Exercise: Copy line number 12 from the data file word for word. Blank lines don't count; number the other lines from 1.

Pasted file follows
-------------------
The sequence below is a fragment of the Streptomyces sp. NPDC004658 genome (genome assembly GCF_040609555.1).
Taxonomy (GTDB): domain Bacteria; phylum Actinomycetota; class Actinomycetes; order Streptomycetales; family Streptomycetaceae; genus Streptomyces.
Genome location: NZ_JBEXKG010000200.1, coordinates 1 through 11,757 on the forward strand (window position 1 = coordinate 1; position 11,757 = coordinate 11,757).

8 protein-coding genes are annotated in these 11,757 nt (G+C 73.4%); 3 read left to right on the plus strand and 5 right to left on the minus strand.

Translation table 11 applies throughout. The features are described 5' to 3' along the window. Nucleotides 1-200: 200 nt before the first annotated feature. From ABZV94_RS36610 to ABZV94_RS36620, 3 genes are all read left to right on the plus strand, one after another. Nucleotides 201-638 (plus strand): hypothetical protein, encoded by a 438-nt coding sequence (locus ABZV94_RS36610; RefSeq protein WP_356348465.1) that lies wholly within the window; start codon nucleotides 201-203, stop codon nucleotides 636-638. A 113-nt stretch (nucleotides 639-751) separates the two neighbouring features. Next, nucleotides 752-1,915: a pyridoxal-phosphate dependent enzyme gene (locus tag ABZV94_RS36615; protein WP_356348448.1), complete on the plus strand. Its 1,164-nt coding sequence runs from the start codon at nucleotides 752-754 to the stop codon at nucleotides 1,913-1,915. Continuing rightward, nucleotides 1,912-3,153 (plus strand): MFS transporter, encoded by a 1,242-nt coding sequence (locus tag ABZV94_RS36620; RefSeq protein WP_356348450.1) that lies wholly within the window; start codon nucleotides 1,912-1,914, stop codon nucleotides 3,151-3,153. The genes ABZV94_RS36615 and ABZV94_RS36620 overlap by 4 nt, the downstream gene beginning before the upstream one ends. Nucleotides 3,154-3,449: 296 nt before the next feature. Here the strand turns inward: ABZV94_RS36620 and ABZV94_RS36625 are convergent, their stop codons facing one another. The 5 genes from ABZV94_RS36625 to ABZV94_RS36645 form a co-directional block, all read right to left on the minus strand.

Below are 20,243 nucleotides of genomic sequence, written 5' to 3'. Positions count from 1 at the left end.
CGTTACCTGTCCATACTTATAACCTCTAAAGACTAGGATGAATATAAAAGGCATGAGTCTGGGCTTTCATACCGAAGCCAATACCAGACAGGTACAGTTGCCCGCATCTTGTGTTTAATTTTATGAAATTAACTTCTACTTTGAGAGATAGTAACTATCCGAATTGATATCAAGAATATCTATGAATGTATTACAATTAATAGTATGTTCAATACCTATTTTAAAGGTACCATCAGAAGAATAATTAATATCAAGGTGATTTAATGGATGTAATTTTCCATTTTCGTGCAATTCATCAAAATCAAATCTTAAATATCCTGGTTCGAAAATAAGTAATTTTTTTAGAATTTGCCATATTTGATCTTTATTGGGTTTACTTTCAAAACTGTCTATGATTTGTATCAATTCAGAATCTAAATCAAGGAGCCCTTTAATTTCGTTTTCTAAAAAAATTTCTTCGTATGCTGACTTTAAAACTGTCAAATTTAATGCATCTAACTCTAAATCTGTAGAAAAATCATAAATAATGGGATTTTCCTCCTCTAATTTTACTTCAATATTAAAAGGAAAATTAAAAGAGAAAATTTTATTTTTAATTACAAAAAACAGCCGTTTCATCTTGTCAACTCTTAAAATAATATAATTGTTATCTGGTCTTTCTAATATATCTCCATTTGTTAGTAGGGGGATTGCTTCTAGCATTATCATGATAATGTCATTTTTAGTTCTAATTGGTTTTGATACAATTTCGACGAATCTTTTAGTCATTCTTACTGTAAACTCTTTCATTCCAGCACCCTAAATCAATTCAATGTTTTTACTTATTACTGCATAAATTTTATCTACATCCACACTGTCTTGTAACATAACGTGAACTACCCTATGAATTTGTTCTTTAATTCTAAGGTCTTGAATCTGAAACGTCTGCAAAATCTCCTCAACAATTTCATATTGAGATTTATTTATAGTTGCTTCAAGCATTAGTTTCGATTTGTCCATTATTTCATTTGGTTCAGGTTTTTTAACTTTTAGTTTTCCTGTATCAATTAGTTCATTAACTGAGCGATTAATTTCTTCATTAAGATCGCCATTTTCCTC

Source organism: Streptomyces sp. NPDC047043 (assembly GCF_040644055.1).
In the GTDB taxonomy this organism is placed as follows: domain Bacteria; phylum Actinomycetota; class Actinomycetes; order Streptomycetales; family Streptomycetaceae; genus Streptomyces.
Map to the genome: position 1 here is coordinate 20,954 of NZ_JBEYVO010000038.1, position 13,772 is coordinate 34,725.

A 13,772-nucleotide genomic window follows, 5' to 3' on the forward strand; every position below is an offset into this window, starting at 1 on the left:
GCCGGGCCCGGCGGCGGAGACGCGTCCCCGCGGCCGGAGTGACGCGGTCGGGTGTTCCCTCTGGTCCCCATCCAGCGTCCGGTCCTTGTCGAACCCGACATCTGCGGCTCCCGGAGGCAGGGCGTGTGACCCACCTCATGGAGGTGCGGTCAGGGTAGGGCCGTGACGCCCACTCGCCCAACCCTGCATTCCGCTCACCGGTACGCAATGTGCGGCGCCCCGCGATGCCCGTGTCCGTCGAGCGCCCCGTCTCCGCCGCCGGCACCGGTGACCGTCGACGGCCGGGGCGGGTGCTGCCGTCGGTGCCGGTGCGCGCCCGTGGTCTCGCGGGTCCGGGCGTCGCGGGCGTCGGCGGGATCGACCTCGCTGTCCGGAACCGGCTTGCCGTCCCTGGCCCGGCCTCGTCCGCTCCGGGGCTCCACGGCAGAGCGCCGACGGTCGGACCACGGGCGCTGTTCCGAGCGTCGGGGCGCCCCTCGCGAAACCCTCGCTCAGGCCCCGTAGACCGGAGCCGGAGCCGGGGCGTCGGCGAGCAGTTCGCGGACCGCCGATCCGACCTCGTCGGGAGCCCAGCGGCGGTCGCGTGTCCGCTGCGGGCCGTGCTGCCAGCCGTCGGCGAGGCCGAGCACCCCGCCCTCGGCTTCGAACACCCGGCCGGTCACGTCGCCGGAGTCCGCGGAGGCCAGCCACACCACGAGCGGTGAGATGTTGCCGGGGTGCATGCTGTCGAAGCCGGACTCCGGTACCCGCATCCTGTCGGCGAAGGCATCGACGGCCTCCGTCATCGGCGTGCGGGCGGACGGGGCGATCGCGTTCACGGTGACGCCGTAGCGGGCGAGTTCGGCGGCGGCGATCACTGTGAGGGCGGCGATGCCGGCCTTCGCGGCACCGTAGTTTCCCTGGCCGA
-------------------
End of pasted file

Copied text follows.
GCCGGGCCCGGCGGCGGAGACGCGTCCCCGCGGCCGGAGTGACGCGGTCGGGTGTTCCCTCTGGTCCCCATCCAGCGTCCGGTCCTTGTCGAACCCGACATCTGCGGCTCCCGGAGGCAGGGCGTGTGACCCACCTCATGGAGGTGCGGTCAGGGTAGGGCCGTGACGCCCACTCGCCCAACCCTGCATTCCGCTCACCGGTACGCAATGTGCGGCGCCCCGCGATGCCCGTGTCCGTCGAGCGCCCCGTCTCCGCCGCCGGCACCGGTGACCGTCGACGGCCGGGGCGGGTGCTGCCGTCGGTGCCGGTGCGCGCCCGTGGTCTCGCGGGTCCGGGCGTCGCGGGCGTCGGCGGGATCGACCTCGCTGTCCGGAACCGGCTTGCCGTCCCTGGCCCGGCCTCGTCCGCTCCGGGGCTCCACGGCAGAGCGCCGACGGTCGGACCACGGGCGCTGTTCCGAGCGTCGGGGCGCCCCTCGCGAAACCCTCGCTCAGGCCCCGTAGACCGGAGCCGGAGCCGGGGCGTCGGCGAGCAGTTCGCGGACCGCCGATCCGACCTCGTCGGGAGCCCAGCGGCGGTCGCGTGTCCGCTGCGGGCCGTGCTGCCAGCCGTCGGCGAGGCCGAGCACCCCGCCCTCGGCTTCGAACACCCGGCCGGTCACGTCGCCGGAGTCCGCGGAGGCCAGCCACACCACGAGCGGTGAGATGTTGCCGGGGTGCATGCTGTCGAAGCCGGACTCCGGTACCCGCATCCTGTCGGCGAAGGCATCGACGGCCTCCGTCATCGGCGTGCGGGCGGACGGGGCGATCGCGTTCACGGTGACGCCGTAGCGGGCGAGTTCGGCGGCGGCGATCACTGTGAGGGCGGCGATGCCGGCCTTCGCGGCACCGTAGTTTCCCTGGCCGA